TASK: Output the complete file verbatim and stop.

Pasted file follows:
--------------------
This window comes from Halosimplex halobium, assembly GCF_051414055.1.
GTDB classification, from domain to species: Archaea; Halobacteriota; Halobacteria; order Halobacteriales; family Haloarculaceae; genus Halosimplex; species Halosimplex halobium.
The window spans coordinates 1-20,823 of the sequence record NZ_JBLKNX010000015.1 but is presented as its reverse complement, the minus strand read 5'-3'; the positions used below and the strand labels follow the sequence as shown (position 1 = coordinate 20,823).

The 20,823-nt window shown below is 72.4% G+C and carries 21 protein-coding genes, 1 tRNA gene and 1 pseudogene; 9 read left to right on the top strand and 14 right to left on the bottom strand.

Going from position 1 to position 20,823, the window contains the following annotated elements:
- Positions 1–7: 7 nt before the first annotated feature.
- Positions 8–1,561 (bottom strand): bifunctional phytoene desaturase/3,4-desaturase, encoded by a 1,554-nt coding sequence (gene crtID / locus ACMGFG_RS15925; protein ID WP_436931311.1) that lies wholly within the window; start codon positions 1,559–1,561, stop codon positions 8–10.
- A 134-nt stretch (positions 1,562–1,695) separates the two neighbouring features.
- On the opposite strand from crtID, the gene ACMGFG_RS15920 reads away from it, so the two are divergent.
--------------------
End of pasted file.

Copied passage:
This window comes from Halosimplex halobium, assembly GCF_051414055.1.
GTDB classification, from domain to species: Archaea; Halobacteriota; Halobacteria; order Halobacteriales; family Haloarculaceae; genus Halosimplex; species Halosimplex halobium.
The window spans coordinates 1-20,823 of the sequence record NZ_JBLKNX010000015.1 but is presented as its reverse complement, the minus strand read 5'-3'; the positions used below and the strand labels follow the sequence as shown (position 1 = coordinate 20,823).

The 20,823-nt window shown below is 72.4% G+C and carries 21 protein-coding genes, 1 tRNA gene and 1 pseudogene; 9 read left to right on the top strand and 14 right to left on the bottom strand.

Going from position 1 to position 20,823, the window contains the following annotated elements:
- Positions 1–7: 7 nt before the first annotated feature.
- Positions 8–1,561 (bottom strand): bifunctional phytoene desaturase/3,4-desaturase, encoded by a 1,554-nt coding sequence (gene crtID / locus ACMGFG_RS15925; protein ID WP_436931311.1) that lies wholly within the window; start codon positions 1,559–1,561, stop codon positions 8–10.
- A 134-nt stretch (positions 1,562–1,695) separates the two neighbouring features.
- On the opposite strand from crtID, the gene ACMGFG_RS15920 reads away from it, so the two are divergent.